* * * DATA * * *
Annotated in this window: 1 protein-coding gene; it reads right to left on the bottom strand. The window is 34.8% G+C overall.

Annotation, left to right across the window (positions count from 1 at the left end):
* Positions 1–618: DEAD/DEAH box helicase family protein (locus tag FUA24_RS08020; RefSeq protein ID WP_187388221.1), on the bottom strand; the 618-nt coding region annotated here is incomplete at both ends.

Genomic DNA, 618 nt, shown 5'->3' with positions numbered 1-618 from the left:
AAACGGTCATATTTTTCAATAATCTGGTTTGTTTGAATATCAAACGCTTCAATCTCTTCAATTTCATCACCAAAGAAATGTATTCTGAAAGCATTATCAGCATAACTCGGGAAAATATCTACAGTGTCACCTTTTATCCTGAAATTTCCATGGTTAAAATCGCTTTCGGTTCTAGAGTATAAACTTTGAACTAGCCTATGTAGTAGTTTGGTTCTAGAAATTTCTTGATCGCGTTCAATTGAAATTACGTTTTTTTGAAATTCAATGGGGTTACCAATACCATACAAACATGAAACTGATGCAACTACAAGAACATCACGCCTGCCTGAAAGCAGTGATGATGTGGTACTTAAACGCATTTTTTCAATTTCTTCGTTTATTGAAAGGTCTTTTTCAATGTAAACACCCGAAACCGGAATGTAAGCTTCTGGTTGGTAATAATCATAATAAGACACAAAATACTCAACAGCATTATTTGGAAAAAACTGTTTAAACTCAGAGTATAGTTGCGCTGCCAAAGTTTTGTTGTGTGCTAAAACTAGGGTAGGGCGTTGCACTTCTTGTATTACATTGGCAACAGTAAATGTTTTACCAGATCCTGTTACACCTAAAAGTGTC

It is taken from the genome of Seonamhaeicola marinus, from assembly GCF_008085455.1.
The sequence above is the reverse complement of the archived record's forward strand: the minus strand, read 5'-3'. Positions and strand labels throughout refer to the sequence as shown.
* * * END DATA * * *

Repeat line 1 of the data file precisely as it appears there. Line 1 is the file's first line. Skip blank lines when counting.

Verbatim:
Annotated in this window: 1 protein-coding gene; it reads right to left on the bottom strand. The window is 34.8% G+C overall.